Arresting a Diplomat, 1717
Recent events have provoked disquiet about the concept of diplomatic immunity: in the early eighteenth century, the British government was considerably less fastidious in its definition.
1984 saw controversy over the status and privileges of foreign diplomats in London: an Iranian diplomat sacrificially slaughtered an animal in the street, Nigerian envoys were suspected of complicity in a kidnapping, and a policewoman was killed by a shot fired from the Libyan embassy (or nearest Libyan equivalent thereof). On these matters, Her Majesty's Government sought to act, towards the actual diplomats involved, with a combination of firmness and restraint. It then set about discussing with friendly governments how to preserve diplomatic immunity while at the same discouraging its abuse. The 1961 Vienna Convention on the subject, the end-product of lengthy negotiations, could not lightly be discarded.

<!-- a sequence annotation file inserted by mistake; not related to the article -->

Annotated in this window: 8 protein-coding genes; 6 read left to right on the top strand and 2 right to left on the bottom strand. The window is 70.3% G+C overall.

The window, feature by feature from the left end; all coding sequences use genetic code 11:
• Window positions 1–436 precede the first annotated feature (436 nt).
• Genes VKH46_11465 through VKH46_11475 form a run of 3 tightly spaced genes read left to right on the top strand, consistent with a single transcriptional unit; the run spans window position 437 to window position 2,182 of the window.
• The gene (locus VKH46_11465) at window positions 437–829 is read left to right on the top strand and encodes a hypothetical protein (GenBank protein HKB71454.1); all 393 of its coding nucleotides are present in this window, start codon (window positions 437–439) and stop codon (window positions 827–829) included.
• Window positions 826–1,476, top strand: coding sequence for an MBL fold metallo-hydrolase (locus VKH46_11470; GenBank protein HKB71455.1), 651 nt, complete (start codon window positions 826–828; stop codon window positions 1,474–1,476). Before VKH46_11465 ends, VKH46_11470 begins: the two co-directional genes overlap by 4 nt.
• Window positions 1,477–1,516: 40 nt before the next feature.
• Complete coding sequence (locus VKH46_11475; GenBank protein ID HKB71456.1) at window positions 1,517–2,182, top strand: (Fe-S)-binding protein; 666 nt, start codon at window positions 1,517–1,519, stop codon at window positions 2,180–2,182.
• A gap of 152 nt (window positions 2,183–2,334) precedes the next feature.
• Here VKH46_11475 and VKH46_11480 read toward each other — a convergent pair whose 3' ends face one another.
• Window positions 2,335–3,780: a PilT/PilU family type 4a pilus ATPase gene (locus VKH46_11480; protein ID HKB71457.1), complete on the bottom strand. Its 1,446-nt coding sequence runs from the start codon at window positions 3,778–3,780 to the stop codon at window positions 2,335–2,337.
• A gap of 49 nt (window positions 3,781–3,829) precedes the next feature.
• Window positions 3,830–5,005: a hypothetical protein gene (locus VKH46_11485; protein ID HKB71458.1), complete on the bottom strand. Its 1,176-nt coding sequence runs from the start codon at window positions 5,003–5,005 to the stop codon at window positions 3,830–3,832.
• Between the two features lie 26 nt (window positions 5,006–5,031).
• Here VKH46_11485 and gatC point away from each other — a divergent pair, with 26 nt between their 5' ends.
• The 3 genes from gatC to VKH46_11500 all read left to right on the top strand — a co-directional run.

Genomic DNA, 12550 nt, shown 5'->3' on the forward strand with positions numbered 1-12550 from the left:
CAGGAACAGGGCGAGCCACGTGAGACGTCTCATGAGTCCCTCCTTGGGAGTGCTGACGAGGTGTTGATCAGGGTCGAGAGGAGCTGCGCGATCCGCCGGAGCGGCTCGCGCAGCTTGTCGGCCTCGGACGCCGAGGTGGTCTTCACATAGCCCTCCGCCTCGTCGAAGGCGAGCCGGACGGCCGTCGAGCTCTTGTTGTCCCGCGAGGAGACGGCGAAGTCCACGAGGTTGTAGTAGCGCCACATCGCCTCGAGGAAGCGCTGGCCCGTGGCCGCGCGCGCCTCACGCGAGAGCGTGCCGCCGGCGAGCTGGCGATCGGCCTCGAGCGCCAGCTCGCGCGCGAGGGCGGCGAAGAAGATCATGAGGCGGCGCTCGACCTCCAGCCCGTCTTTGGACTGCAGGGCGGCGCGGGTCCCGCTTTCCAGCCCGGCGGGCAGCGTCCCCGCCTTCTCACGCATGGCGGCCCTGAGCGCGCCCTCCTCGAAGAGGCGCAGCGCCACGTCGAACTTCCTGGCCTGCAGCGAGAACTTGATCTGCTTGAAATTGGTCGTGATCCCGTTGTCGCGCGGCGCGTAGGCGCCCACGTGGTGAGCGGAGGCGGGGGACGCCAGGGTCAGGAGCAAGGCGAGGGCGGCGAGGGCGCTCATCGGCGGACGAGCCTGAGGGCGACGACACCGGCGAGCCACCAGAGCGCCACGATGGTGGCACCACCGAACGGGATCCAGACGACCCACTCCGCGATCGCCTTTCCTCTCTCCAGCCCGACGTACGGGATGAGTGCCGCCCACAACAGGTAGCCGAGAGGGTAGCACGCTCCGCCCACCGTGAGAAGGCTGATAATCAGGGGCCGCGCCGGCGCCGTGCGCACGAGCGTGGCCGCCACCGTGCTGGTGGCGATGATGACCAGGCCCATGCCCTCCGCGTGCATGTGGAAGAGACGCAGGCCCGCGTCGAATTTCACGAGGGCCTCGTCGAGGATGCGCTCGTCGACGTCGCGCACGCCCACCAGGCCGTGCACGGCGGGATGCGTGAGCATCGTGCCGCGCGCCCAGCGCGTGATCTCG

These events recall almost the only occasion in the last 300 hundred years when a British government totally departed from the normal courtesies towards a diplomat. It occurred in George I's reign, when the papers and person of Karl Gyllenborg, Swedish envoy in London, were seized. The government's action on that occasion may have been excessive: but let us examine the evidence.